The Future of Nursing: Leading Change, Advancing Health
With more than 3 million members, the nursing profession is the largest segment of the nation’s health care workforce. Working on the front lines of patient care, nurses can play a vital role in helping realize the objectives set forth in the 2010 Affordable Care Act, legislation that represents the broadest health care overhaul since the 1965 creation of the Medicare and Medicaid programs. A number of barriers prevent nurses from being able to respond effectively to rapidly changing health care settings and an evolving health care system. These barriers need to be overcome to ensure that nurses are well-positioned to lead change and advance health.
Recognizing that the nursing profession faces several challenges in fulfilling the promise of a reformed health care system and meeting the nation’s health needs, The Robert Wood Johnson Foundation (RWJF) and the Institute of Medicine (IOM) established a two-year Initiative on the Future of Nursing. The cornerstone of the initiative of this committee was producing a report, titled the Future of Nursing: Leading Change, Advancing Health, which contains recommendations for an action-oriented blueprint for the future of nursing, including changes in public and institutional policies at the national, state, and local levels.
According to RWJF, since its October 2010 release, the report has made a considerable impact on the way stakeholders are viewing the nursing workforce. Thirty-six states now have campaign-designated Action Coalitions comprised of nurses and other health care providers, consumer advocates, policy-makers and business, academic and philanthropic leaders. All are committed to effecting change for the nursing profession, as are more than 70 national organizations that have begun acting on specific report recommendations.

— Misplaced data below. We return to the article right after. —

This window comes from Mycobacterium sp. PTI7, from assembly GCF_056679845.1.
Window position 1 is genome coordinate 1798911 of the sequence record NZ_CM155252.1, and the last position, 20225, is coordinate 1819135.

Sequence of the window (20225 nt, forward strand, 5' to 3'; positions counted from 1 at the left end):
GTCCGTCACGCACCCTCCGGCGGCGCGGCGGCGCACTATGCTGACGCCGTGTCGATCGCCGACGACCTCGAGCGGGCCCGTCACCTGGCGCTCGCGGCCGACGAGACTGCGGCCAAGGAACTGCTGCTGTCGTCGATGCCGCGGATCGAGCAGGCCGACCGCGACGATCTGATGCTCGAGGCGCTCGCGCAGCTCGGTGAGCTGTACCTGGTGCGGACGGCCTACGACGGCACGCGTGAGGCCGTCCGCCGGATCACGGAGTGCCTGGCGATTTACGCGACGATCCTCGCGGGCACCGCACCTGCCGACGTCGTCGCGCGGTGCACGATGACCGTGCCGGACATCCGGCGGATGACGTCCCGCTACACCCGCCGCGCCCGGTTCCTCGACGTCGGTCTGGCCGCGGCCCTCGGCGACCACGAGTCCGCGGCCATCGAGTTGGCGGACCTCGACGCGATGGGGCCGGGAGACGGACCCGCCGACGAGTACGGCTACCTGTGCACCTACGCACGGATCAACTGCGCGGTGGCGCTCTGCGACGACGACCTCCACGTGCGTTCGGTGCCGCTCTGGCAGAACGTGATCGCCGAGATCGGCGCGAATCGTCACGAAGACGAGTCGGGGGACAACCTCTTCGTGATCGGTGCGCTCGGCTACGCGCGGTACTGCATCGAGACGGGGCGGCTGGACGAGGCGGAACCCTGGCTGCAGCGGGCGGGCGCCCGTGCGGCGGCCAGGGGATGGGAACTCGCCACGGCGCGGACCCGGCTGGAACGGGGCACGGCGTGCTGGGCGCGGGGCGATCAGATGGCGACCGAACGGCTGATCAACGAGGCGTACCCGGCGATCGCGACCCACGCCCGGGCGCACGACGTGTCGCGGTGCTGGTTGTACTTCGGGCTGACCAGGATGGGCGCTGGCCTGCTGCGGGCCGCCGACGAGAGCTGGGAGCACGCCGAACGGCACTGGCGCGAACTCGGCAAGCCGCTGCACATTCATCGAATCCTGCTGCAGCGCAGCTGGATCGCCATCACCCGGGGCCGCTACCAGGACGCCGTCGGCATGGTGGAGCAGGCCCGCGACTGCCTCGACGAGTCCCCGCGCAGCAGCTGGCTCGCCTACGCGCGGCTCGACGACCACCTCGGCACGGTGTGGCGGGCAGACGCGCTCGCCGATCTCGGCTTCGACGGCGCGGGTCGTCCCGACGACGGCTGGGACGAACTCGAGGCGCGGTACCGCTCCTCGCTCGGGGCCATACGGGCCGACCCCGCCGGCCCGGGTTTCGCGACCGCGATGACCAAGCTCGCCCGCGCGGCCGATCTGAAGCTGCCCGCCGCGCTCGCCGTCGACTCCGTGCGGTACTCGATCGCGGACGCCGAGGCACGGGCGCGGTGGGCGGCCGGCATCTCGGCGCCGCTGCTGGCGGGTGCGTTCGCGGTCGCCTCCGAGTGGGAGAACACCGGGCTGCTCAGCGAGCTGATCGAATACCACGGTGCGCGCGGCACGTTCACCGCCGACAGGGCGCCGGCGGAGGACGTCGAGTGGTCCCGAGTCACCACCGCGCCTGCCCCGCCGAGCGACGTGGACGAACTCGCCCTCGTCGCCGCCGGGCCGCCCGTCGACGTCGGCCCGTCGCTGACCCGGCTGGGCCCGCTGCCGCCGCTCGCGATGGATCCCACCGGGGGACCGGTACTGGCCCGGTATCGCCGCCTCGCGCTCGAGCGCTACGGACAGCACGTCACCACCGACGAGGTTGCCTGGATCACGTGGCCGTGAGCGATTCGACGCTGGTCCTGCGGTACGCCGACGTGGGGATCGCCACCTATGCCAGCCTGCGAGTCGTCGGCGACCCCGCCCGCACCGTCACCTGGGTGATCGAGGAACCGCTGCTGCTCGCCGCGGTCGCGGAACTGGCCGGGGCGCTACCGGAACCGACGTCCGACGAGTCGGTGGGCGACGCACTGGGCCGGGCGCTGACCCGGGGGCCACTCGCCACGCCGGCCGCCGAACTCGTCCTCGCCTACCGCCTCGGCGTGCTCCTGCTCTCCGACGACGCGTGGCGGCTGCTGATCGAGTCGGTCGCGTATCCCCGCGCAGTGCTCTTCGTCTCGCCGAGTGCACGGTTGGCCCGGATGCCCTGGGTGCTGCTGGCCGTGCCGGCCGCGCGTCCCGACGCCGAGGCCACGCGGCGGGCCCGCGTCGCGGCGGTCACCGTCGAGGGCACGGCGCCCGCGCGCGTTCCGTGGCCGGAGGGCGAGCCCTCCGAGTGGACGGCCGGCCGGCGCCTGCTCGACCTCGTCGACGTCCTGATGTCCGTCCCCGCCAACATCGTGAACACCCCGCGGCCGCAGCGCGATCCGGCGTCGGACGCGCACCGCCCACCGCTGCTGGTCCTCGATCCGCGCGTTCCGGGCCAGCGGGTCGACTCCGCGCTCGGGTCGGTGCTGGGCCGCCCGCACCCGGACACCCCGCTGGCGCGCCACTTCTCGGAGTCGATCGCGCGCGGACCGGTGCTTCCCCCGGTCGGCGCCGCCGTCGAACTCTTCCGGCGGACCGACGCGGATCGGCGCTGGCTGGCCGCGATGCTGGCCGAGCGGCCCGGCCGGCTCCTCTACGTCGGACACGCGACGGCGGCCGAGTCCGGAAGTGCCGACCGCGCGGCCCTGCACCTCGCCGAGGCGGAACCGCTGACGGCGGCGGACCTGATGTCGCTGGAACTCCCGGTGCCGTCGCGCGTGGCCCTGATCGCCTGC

Nurses practice in many settings, including hospitals, schools, homes, retail health clinics, long-term care facilities, battlefields, and community and public health centers. They have varying levels of education and competencies—from licensed practical nurses, who greatly contribute to direct patient care in nursing homes, to nurse scientists, who research and evaluate more effective ways of caring for patients and promoting health. The committee considered nurses across roles, settings, and education levels in its effort to envision the future of the profession. Through its deliberations, the Campaign for Action developed recommendations in six key categories … READ MORE
A summary of the IOM/RWJF report can be found here
Click here for a full copy of the report.
During the 2012 commencement, RN-BSN graduate, Mary Groves, talks about the importance of
A nice synopsis about Campaign for Action efforts taking place right here in Iowa, and in action coalitions across the country